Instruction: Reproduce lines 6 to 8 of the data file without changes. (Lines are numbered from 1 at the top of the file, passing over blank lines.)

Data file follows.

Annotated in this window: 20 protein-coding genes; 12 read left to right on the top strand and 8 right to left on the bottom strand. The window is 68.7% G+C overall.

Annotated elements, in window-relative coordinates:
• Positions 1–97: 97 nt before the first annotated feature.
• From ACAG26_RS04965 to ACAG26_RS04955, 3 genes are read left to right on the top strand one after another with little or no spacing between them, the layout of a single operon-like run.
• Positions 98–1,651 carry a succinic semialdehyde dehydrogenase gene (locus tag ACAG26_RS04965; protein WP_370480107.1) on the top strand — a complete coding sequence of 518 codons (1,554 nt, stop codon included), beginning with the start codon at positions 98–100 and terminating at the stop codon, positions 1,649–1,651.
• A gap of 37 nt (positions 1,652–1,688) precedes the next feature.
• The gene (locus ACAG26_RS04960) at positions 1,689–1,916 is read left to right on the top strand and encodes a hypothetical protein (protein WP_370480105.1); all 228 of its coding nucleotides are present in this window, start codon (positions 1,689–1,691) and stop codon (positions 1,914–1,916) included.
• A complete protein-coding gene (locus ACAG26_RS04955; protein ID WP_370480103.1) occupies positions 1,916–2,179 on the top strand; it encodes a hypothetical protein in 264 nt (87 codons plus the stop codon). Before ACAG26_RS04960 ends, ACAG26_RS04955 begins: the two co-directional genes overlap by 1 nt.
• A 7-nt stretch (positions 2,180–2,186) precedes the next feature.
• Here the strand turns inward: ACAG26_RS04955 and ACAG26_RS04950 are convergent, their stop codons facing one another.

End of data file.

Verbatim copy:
• A gap of 37 nt (positions 1,652–1,688) precedes the next feature.
• The gene (locus ACAG26_RS04960) at positions 1,689–1,916 is read left to right on the top strand and encodes a hypothetical protein (protein WP_370480105.1); all 228 of its coding nucleotides are present in this window, start codon (positions 1,689–1,691) and stop codon (positions 1,914–1,916) included.
• A complete protein-coding gene (locus ACAG26_RS04955; protein ID WP_370480103.1) occupies positions 1,916–2,179 on the top strand; it encodes a hypothetical protein in 264 nt (87 codons plus the stop codon). Before ACAG26_RS04960 ends, ACAG26_RS04955 begins: the two co-directional genes overlap by 1 nt.